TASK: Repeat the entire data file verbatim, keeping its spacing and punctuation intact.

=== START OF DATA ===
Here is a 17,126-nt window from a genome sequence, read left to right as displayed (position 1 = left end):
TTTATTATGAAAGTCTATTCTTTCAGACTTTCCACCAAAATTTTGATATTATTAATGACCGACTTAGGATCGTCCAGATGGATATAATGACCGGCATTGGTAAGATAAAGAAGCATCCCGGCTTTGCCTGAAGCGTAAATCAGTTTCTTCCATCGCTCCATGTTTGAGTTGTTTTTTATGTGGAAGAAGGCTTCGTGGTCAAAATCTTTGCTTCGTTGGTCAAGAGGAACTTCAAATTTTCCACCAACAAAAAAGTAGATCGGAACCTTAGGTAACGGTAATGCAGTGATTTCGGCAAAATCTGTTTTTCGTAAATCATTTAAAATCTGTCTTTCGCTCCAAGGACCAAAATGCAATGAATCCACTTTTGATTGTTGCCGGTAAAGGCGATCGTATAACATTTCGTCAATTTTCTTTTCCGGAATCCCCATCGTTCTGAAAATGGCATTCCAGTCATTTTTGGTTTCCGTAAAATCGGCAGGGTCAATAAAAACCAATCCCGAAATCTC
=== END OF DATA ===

Here is a 17,126-nt window from a genome sequence, read left to right as displayed (position 1 = left end):
TTTATTATGAAAGTCTATTCTTTCAGACTTTCCACCAAAATTTTGATATTATTAATGACCGACTTAGGATCGTCCAGATGGATATAATGACCGGCATTGGTAAGATAAAGAAGCATCCCGGCTTTGCCTGAAGCGTAAATCAGTTTCTTCCATCGCTCCATGTTTGAGTTGTTTTTTATGTGGAAGAAGGCTTCGTGGTCAAAATCTTTGCTTCGTTGGTCAAGAGGAACTTCAAATTTTCCACCAACAAAAAAGTAGATCGGAACCTTAGGTAACGGTAATGCAGTGATTTCGGCAAAATCTGTTTTTCGTAAATCATTTAAAATCTGTCTTTCGCTCCAAGGACCAAAATGCAATGAATCCACTTTTGATTGTTGCCGGTAAAGGCGATCGTATAACATTTCGTCAATTTTCTTTTCCGGAATCCCCATCGTTCTGAAAATGGCATTCCAGTCATTTTTGGTTTCCGTAAAATCGGCAGGGTCAATAAAAACCAATCCCGAAATCTC